Athens News Courier (Newspaper) - February 6, 2009, Athens, Alabama
Judge may toss Bonds’ positive drug tests PAGE IBNews CourierSening Athens and Limestone County: A Community of Tradition and Future
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Tips to prevent house fires
The local Red Cross has helped victims of 13 fires in three months and another broke out Thursday, above.
VALLEY, PAGE 4A
Wolves in dops' clothing
Today's'dogs are descendants of ancient wolves. Now, it turns out, at least some of today's wolves inherited traits from ancient dogs.
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Water rates to rise
By Jennifer R. Hill
Jenmieni>a thensne\^ s -courier, com Pained expressions crossed the feces of Limestone County Water and Sewer Authority board members Thursday afternoon as they unanimously passed a rate increase.
The rate increase will be effective immediately and will be reflected in the February bill.
“We feel like the implementation of an increased rate will help to make the bond test,” said Interim General Manager Tammy Smith.
The LCWSA failed the 2008 annual bond test per-
What will it cost?
Residential customers will see an estimated average increase of $3.76 to their monthly bill, effective immediately. Residential minimum use customers will see a rate increase with their monthly rate going from $17.03 a month to $20 a month.
formed by auditors to determine the authority’s eligibility for construction bonds and determine the rates the
See Rates, page 3A
AIMING TO BE THE BEST
NEWS COURIER/KIM RYNDERS
Ty Horton, rifleman with the Athens High School JROTC, has qualified for the Arrny National Rifle Competition. From there, the 18-year-old Athens teen could go to a rifle competition that could lead to the Olympic trials.
JROTC cadet Ty Horton qualifies for Army National Rifle Competition
By Jean Cole k
Lying prone with rifle aimed, ly Horton checks his sights and waits for his heart to beat before squeezing the trigger.
From 33 feet, he can - more often than not - nail a drcle about the size of a pinhead with his air rifle.
“Tm pretty good,” said the mild-mannered Horton.
The 18-yeai-old Athens High School student has been a cadet in the school’s Junior Reserve Officer Tiaming Corps for four years. He picked up an air rifle his sophomore year and never looked back.
His expert shooting recently qualified him for the Army National Rifle Competition. Only three of the 75 Alabama schook with JROTC programs had one or more cadets qualify.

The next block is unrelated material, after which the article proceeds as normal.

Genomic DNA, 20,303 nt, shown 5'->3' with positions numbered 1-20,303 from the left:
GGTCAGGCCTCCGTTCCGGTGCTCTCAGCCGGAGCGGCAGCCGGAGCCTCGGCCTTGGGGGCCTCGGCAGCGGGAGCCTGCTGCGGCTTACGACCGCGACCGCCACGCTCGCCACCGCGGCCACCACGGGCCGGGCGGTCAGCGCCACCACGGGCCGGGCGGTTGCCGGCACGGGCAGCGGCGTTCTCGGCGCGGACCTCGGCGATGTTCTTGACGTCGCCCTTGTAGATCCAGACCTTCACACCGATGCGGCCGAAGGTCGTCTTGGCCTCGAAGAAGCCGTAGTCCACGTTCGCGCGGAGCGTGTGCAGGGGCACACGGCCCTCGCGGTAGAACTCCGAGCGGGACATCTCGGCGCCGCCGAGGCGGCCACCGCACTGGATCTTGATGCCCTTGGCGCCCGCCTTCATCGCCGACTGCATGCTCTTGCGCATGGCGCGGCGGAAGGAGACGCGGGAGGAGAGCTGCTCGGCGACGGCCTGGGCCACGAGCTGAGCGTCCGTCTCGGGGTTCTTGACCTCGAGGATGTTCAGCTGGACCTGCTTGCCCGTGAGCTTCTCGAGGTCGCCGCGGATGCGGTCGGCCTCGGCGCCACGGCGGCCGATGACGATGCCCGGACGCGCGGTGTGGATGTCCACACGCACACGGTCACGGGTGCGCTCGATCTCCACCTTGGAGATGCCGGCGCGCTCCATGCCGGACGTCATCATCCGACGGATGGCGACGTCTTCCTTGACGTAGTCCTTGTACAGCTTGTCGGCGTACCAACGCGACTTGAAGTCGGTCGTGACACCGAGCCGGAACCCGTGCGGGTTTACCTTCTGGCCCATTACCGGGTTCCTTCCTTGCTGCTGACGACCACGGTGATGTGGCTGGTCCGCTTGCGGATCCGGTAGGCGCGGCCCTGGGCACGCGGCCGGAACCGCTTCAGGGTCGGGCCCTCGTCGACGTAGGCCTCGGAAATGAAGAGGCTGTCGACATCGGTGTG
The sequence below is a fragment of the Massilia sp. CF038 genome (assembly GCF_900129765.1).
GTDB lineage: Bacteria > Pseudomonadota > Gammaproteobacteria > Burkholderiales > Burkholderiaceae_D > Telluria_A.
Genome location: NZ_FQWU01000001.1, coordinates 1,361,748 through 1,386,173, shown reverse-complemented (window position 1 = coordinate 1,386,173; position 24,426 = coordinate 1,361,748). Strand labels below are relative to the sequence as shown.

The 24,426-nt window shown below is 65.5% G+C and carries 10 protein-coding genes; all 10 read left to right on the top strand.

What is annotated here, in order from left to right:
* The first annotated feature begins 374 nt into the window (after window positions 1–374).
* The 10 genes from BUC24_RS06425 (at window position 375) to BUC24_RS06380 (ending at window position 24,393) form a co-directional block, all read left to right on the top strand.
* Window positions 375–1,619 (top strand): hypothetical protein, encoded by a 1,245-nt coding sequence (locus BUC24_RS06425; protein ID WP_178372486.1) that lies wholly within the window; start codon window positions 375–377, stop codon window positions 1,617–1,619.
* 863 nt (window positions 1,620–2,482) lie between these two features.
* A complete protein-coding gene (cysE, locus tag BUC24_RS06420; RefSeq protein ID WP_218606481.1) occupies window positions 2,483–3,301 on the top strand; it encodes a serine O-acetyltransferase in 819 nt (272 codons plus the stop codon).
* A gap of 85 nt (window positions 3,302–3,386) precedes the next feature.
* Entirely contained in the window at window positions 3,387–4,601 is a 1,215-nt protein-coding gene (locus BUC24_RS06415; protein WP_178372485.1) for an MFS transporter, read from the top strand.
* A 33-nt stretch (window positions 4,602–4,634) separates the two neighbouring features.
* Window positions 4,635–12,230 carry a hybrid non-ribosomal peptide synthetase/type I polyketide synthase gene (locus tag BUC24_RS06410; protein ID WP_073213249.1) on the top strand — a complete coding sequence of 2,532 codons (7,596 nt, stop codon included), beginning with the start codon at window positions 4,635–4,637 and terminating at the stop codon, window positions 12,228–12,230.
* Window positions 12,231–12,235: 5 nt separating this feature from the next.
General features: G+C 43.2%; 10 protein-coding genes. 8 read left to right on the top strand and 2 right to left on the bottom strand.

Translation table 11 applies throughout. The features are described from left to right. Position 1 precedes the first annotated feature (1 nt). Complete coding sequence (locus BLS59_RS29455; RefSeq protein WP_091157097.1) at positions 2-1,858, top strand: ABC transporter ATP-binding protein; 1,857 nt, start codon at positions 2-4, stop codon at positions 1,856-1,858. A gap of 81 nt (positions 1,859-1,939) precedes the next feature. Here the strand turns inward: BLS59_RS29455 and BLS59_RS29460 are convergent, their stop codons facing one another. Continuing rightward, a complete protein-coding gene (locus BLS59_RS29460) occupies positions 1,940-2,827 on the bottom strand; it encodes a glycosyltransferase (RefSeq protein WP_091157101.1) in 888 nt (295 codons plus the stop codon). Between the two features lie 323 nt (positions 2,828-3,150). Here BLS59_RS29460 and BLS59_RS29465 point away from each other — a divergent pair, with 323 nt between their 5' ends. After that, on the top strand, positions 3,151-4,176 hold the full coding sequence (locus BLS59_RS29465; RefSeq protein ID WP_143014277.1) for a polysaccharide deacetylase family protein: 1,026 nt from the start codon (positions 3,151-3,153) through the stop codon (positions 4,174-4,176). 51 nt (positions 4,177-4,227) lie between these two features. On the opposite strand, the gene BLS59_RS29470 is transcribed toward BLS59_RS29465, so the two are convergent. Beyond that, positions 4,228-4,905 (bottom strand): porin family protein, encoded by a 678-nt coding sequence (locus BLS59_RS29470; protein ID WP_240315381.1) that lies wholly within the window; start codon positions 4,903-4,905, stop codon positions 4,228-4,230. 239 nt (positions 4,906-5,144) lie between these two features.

His marksmanship has alreacfy earned him five fiiU-tuition scholarship offers fix)m the University of North Alabama, the University of Alabama, Jacksonville State University, Alabama А£УМ University and Troy University.
His sharp shooting also has put him within reach of the Olympic triak for the 2012 games.
See Rifle, page ЗА
Sound of gun cocking alerted witness
By Karfn Middi>:ix)n
The ominous sound of sliding metal and the 9 mm semi-automatic pistol was cocked and reacfy to deliver death to two Athens cousins out for a night of drinks and dinner at T.G.I. Fridays Dec. 17,2006.
Chauncey Davis was seated at the table with Jamal Woods, who had just returned to the restaurant after a few minutes’ absence. Davis said the sound of a gun cocking came fiom under the table and he knew what it was because he had fired such a handgun at Lanys Pistol &* Pawn himself on many occasions.
Woods, 23, is on trial for capital murder in the shooting deaths of Tanqueray “Tank” Beavers, 21, and Tburston Turner, 27, both of Athens. He also is accused of attempted murder in the serious wounding of Autoro ‘Tory” Rogers of Athens and bystander William “Tim” Re-lilbrd of Hazel Green.
According to witnesses, the shootings were spurred by the Athens group’s dkre-spect of Woods when they disregaided him in fevor of greeting his wife, Athens native Rotesia Horton Woods.
Davis told jurors in the fourth day of testimony in the courtroom of Madison County Circuit Judge Laura Hamilton that he had accompanied Woods, his wife, and another friend, Brandon Rucker, to the restaurant after Woods offered to buy them all dinner.
The four had been seated at a table by the door and they ordered a round of drinks. Rotesia had to order Jamal’s drink because he had forgotten to bring identification.
Davk, a Drake College student, said he had known
See Trial, page 2A
Evolving with demand enabled llimer Machine Inc. to expand
When John T\imer opened the tool-and-die business Tlimer Machine Inc. more than 30 years ago, he never imagined it would become a medical manu-fectmiig business.
“It was sink or swim and I needed a job,” said Bill Tlimer, current owner of Turner Machine. John, Bill’s fether, has been retired for 10 years and Bill, wbo has been involved in the femily business for as long as he can remember, todc the business vdiere the demand was.
“If we hadn’t done this we might not
be open today,” Bill said. “It is the best thing we could have done.”
The company makes spinal implants and other devices.
Tlimer Machine left the tool-and-die business about three years ago when it switdied to medical manufecturing. The switch has been a good one. Compaiiy officials announced Thursday they have received a medical ISO 13485 certification, the Quality Management Standard for medic^ devices. The recommendation by the auditor was for “uncondi-
Set Expand, page 2A
NEWS COURIER/KIM RYNDERS
John "Dee" Marlin, left, works on a calibration unit used for robotic surgery at Turner Machine Friday while owner Bill Turner looks on. Turner Machine recently received a medical ISO 13485 certification.
Dexter D. Turner
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